Here are the top SSO best practices for optimal results:

1. Mandate the use of Multi-Factor Authentication (MFA)

The use of strong passwords is a necessity that can’t always be met. Sometimes people get lazy and use the same password across the board, or they just opt for ones that are easy to remember. Forcing them to choose complex ones can become counterproductive due to the friction it creates with forgotten passwords and reset requests that start piling up with frustrated support teams.

MFA is helping SaaS companies bolster their security posture by adding another layer of much-needed security. This is achieved by requiring another verification factor like a one-time password (OTP) that is sent to the user’s mobile or email.

2. Strong user session management

Validated and authorized sessions are a good start, but keeping the user logging in indefinitely increases the risk of getting hacked. Once the session is hijacked, all kinds of escalations are possible, depending on the permissions the user has. 

This is why you need user session management to stay safe.  Ending the session once the user’s browser is closed can be an option, but is not ideal for B2B purposes where this can happen dozens of times everyday. Identifying new sessions, limiting sessions per user, capping session periods, and having the ability to revoke sessions are becoming extremely important. Randomizing session IDs is also a best practice.

3. Enforcing granular role and permission management

B2B ecosystems are becoming increasingly complex. You have dozens of SaaS apps running on all machines, with all kinds of users accessing them – in-house teams, remote workers, third-party businesses, and more. All of this significantly increases the attack surface, especially when you don’t have proper role and permission management. The principle of least privilege (PoLP) has to be applied.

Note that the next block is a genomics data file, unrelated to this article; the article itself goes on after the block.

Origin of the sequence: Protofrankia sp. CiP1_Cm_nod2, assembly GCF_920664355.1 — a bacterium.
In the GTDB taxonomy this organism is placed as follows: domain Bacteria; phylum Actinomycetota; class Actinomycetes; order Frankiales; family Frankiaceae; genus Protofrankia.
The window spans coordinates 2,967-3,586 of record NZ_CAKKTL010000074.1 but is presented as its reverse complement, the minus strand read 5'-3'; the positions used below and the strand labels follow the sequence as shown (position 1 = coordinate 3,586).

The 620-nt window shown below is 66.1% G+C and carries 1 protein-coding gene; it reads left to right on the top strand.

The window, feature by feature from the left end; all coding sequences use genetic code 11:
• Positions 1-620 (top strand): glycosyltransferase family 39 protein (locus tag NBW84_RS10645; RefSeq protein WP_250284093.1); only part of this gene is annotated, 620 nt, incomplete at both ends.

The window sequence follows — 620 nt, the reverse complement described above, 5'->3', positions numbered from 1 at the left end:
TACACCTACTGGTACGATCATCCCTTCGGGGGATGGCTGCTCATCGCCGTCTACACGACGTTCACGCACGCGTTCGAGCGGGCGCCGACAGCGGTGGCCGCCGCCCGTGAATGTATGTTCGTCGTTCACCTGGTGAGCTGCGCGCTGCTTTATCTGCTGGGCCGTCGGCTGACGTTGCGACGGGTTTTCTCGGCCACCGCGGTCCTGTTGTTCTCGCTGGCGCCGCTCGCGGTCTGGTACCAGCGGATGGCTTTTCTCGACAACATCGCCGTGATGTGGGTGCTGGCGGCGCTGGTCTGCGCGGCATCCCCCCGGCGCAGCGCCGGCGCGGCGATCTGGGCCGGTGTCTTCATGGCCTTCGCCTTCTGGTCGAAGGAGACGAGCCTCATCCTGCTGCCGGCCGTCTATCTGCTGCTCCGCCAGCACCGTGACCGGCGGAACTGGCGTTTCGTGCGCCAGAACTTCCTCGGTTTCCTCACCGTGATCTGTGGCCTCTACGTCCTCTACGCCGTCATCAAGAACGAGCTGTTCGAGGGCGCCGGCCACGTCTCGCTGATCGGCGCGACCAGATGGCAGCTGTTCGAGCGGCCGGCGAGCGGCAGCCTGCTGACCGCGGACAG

Furthermore, you should be looking at methods like System for Cross-domain Identity Management (SCIM) to further boost your security standards. This can help you define schemas for specific users and groups as per your use cases.

4. Achieving compliance and adhering to data privacy laws

Data privacy laws (GDPR, CCPA, HIPAA, and more) are in full effect. SaaS companies  now are required to take a wide range of security measures to protect Personal Identifiable Information (PII). Encryption for all kinds of data (at rest, in transit, stored) is one of them. Having audit logs for periodic security audits is another one. Disaster recovery plans should also be in place for speedy fixes.

Domain validation is also something that should be prioritized. This basically means that SSL certificates should be used. Its authenticity should be checked and validated with every request from the authorized owner of the domain. 

5. Support for secure protocols and standards

As SaaS evolves, more and more user management and security protocols are becoming relevant. Security Assertion Markup Language (SAML), OpenID, and OAuth are some that you need to be able to support. For example, with SAML, things like cryptographic verification and peer identification can help elevate trust levels within your ecosystem, something that SSO is essentially based upon. 

Read More: The Ins and Outs of SAML

Implementing SSO With Frontegg

Frontegg’s end-to-end user management covers all bases when it comes to implementing single sign-on flows in your SaaS application or service. Adopting this self-served solution takes just a few minutes and only a few lines of code. Once you are up and running, your customers can define and implement their own SSO flows using protocols like OIDC and SAML along with social logins and MFA.

It doesn’t end there. Frontegg also addresses all frontend needs with a dynamic login box that can be configured, customized, and embedded with just a few clicks. Achieving enterprise readiness and product maturity has never been easier.